These migrants spend approximately 85 per cent of their incomes in their destination country and make a major contribution to local economies — for example they are responsible for 19 per cent of the gross domestic product (GDP) in Côte d’Ivoire, 13 per cent in Rwanda, and 9 per cent in South Africa. In addition, remittances last year represented 3.5 per cent of Africa’s GDP, and more than all 2017 official development assistance (ODA).
The facts are undeniable: when undertaken as a choice, African migration significantly boosts Africa’s economic and social development, for both countries of origin and destination.
My third point relates to Africa’s young people and young migrants. Last year’s report The Missing Peace: Independent Progress Study on Youth, Peace and Security found young people are often the victims of stereotypes — for example associating young men with violence — while young women are mostly seen as victims. These myths often extend to young African migrants.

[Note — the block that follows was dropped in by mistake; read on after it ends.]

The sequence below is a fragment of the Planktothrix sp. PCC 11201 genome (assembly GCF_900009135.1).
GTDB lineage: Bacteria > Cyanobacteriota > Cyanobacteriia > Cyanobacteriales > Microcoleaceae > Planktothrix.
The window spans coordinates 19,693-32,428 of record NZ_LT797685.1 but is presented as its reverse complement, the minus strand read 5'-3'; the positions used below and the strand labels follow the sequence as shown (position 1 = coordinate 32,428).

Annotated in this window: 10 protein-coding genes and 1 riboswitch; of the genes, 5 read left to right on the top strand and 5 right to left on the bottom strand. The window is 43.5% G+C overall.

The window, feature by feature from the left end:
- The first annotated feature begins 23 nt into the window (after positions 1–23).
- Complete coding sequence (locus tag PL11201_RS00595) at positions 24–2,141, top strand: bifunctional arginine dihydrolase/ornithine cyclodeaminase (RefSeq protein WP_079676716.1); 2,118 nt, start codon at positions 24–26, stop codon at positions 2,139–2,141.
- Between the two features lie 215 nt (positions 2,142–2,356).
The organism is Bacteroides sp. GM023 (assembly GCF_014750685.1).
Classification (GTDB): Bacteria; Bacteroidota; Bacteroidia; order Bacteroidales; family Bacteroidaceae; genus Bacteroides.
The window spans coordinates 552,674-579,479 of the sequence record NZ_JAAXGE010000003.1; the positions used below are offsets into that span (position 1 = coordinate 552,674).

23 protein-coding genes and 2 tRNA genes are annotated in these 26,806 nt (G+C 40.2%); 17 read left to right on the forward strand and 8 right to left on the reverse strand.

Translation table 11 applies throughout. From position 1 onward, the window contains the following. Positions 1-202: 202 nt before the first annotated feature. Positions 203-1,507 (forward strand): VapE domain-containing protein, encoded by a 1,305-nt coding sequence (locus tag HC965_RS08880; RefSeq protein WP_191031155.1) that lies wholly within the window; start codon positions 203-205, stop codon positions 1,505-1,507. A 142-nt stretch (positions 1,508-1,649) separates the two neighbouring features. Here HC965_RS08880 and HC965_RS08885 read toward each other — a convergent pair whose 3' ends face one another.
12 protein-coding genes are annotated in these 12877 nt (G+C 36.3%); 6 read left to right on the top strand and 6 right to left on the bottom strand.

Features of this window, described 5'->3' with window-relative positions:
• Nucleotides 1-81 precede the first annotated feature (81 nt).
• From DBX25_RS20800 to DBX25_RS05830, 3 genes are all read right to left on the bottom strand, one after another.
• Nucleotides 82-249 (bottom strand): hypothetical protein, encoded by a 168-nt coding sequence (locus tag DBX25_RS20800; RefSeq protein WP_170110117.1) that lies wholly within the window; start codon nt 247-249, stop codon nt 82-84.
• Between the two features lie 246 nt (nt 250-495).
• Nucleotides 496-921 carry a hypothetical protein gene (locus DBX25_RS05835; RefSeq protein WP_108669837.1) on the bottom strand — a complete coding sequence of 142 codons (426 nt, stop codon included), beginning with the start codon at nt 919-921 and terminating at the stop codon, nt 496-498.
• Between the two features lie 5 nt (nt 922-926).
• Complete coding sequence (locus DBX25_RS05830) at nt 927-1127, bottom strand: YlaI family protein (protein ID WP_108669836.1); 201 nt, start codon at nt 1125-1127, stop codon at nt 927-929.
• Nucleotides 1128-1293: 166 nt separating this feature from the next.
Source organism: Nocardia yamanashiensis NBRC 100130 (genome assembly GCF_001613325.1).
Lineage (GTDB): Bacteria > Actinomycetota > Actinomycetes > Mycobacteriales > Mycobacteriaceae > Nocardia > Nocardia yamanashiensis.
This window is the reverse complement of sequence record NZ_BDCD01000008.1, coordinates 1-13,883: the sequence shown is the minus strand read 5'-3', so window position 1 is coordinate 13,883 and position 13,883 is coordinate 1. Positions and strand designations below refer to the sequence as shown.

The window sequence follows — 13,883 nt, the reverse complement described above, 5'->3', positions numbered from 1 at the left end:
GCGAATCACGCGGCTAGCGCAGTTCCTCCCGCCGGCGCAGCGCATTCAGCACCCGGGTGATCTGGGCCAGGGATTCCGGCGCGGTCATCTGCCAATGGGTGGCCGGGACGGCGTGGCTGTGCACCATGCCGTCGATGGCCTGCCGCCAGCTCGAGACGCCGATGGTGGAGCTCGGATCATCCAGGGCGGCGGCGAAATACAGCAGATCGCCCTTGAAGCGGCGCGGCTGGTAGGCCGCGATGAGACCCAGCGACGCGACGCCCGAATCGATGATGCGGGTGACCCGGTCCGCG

This has triggered what I might call a “policy panic,” producing un-nuanced responses that often involve heavy-handed security approaches, which are counterproductive and not cost-effective.
We know the overwhelming majority of young people in Africa are peaceful and many are engaged in peacebuilding. We need to support those efforts. The Peacebuilding Fund’s Youth Promotion Initiative does just that — investing almost $30 million to enhance young women and men’s contribution to peace in Africa.
More broadly, the United Nations is actively engaging with national, regional, international actors and the African diaspora to make the most of the demographic dividend — including through improved education and lifelong learning, boosting the quality of health services and access to sexual reproductive health and family planning, and enhancing skills development, employment and entrepreneurship opportunities for young people. The United Nations Youth Strategy is our guide in further strengthening our work with young people.